This set takes real estate photography to a whole new level, bringing a sense of mystery and intrigue, and in some cases, confusion. Remember, these pics are meant to inspire you to BUY these properties.Google street view gone insane.Breach in the space-time continuum.Thanks for this, super helpful.Ditto, above.Nice corner.Looks great. I’ll be right over.What exactly is for sale here?Nice truckShining-esque.Enter at your own risk.Wait, what?My absolute favorite! “Charming” might be a stretch.“Needs a little TLC”Support beams on TOP of the rug.
In trying to sell a house I like this I would probably choose NOT to show too many scary/disgusting photos, but hey, I didn’t make these listings.
No murders here!“Goat not included”
DIY gone awry.
Yum. What’s for dinner?
I’d like to share a little collection of mine. Over the past few months I’ve come across a lot of interesting photos while looking through real estate listings and, while I’m referring to them as ‘bad’ here, I actually really like them. When you’re looking through all of these, keep in mind that the purpose of photographs is to SELL this property. That’s the thread that connects these photos for me: imagining that the realtor thought that each photo would actually help sell the property. Enjoy!
City folk often wonder where exactly we live. Upstate? Catskills? Hudson Valley? Downstate? Upstate is different from the city in it’s arrangement of towns, hamlets, villages etc. We pay our taxes to the ‘town’ of Marbletown which includes the ‘hamlets’ of Stone Ridge and High Falls, but our zip code is in Kingston (go figure), and our ‘fire district’ is Lomontville! Lomontville might best be described as our neighborhood, since it is no longer a proper town, just a fire house. We feel connected to all these towns. Stone Ridge is really our town and Kingston is our closest city.
Kingston is an interesting place and, in 2016, feels very much like it’s on the upswing. Founded in the 17th century, it is full of New York history as well as colonial history. Kingston was settled, along with Albany and New Amsterdam, by the Dutch in 1651. It persisted as a Dutch settlement for many years, but like most of the area, was taken over by English-speaking colonists during the 17th and 18th centuries. In 1777, Kingston became the capitol of New York State for a short time until the city was torched by British soldiers during the American Revolution. The city thrived for over a hundred years but was negatively impacted in the 20th century by the loss of the railroad, the end of the bluestone trade, the closing of the upstate NY canal system and the departure of IBM in 1987. The current population is about 24,000. The city has it’s issues, including lack of jobs, an aging infrastructure and budget woes, but it is a beautiful town with lots to offer.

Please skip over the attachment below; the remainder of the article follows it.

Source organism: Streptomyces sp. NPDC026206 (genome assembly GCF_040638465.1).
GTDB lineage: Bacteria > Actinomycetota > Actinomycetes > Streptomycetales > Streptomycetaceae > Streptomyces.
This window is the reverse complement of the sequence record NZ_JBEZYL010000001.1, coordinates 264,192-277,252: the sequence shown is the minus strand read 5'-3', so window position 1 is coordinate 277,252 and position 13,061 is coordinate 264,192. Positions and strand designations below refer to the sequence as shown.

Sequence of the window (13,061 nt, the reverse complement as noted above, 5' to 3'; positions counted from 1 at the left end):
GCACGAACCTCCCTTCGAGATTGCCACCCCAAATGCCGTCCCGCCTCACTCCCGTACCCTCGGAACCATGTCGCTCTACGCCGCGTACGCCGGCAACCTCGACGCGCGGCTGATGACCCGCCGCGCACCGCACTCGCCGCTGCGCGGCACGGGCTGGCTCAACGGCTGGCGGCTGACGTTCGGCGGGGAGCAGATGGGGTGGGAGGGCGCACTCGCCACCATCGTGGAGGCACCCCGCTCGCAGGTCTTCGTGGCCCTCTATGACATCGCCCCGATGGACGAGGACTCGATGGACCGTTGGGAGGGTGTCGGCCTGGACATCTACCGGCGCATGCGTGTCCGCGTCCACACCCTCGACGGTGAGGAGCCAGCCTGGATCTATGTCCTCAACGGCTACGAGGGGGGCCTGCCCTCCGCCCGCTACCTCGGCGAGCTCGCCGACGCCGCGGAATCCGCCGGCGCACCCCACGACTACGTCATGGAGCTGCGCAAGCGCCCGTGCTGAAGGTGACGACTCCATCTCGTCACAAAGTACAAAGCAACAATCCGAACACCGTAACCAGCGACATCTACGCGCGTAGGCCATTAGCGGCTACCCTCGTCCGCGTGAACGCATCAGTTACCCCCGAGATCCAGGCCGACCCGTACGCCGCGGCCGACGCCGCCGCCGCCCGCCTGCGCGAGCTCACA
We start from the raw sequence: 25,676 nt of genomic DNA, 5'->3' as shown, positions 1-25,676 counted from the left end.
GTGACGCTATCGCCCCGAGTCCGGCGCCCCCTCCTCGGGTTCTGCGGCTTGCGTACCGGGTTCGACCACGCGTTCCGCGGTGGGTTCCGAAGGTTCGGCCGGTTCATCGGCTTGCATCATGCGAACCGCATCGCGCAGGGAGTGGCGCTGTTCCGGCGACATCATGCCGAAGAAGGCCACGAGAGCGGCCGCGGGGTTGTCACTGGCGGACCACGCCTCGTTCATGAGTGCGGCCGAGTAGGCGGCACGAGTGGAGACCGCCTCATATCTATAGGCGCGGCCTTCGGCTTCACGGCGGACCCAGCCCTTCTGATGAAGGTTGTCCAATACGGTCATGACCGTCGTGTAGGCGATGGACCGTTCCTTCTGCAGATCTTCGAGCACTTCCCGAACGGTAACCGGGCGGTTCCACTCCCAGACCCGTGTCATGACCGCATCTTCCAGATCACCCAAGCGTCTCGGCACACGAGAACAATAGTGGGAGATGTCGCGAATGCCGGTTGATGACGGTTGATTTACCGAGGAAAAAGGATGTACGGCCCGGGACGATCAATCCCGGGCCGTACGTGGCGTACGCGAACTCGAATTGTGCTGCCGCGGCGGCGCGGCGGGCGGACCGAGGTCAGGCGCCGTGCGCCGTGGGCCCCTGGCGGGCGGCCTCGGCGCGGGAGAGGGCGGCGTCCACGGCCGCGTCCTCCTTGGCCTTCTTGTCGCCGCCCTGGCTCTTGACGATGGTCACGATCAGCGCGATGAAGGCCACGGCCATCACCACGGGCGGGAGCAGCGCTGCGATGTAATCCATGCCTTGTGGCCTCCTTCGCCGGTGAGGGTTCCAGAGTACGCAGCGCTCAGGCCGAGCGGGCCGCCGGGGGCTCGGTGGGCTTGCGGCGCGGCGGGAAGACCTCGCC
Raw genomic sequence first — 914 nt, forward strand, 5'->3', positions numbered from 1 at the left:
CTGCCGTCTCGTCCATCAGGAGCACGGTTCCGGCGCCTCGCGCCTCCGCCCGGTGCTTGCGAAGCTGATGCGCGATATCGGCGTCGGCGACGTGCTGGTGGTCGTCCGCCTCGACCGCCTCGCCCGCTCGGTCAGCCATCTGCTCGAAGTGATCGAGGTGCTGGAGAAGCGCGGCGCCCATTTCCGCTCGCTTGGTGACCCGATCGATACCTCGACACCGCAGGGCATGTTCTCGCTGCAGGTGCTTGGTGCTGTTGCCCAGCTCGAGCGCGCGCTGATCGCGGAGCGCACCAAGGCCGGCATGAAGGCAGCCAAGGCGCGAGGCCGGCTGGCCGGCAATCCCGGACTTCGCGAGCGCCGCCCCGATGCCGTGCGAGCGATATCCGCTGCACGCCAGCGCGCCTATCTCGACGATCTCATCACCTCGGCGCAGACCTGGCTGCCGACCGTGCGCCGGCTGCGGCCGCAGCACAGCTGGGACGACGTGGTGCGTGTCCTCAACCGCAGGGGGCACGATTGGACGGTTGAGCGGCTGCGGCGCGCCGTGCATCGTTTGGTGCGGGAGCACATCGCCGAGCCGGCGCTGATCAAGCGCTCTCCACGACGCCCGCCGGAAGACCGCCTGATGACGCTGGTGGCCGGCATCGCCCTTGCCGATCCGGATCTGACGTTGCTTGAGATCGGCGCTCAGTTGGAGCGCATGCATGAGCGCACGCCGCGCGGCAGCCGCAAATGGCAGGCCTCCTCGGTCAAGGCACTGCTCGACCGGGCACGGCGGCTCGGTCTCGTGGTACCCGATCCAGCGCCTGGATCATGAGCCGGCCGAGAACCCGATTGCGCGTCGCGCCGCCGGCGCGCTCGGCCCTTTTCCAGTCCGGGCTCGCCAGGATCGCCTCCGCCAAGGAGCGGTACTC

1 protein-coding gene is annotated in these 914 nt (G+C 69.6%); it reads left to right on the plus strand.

The 17th-18th century neighborhood is called Uptown or the Stockade district, and the more 19th century area, which used to be a separate town, is called the Rondout. There are some amazing houses & neighborhoods here. Many of the stone homes are open for tours, and there are walking tours of historic Kingston. You can have a nice meal in the 1679 Hoffman House.
I can’t claim to have discovered any of these houses on my own (linked below and found on design blogs, etc) but I am happy to share the info. On DesignSponge there was Hayes Clement’s home which I learned was designed by Calvert Vaux, who, with Frederick Law Olmstead, designed both Central Park and Prospect Park, among other things. Turns out Calvert Vaux married a woman from Kingston and lived here.
DesignSponge home tour http://www.designsponge.com/2014/10/sneak-peek-hayes-clement.html
Uptown Kingston was first settled at the end of the 17th century by the Dutch and there are lots of beautiful stone houses here. Like these:
This is a pretty rental/event space pictured below. We went to a party in this lovely courtyard but you can also find the entire place for rent on AirBnB. http://www.churchdesartistes.com/
Below is a fun design blog of a young Manhattanite renovating some pretty Kingston houses. http://manhattan-nest.com/
Here’s another home renovation/house rental in Kingston, also featured on DesignSponge: http://www.designsponge.com/2013/09/a-young-couples-charm-filled-hudson-valley-home.html
I can’t resist a plug for my fave restaurant in town: Boitsons!
It’s worth a trip.
Us locals are also incredibly excited about the new National Premier Soccer League team coming to Kingston, the Kingston Stockade! Read all about it here: http://www.kingstonx.com/2015/12/01/soccer-made-in-kingston-semi-pro-stockade-fc-starts-play-at-dietz-next-year
So… I realize that this is just barely scratching the surface of Kingston and doesn’t include restaurants, shops, etc. but I have been thinking about how much potential this little city has with great history, architecture, a beautiful location on the Hudson river and only 2 hours from New York City!!
Here is a recap of the first weeks of construction: Floor being patched, walls open for electrical. Day 10.
Pickles on the test patches, above. This is the floor we picked, below. ‘Jacoby’ stain on sanded red oak. The patched areas should pretty much disappear.
Getting closer, cabinets starting to go in, Day 34, below. Color of cabinets is creamier than I remembered. Good thing the paint I picked is a tiny bit warmer than the paint colors in the other rooms, Benjamin Moore: Swiss Coffee on the walls.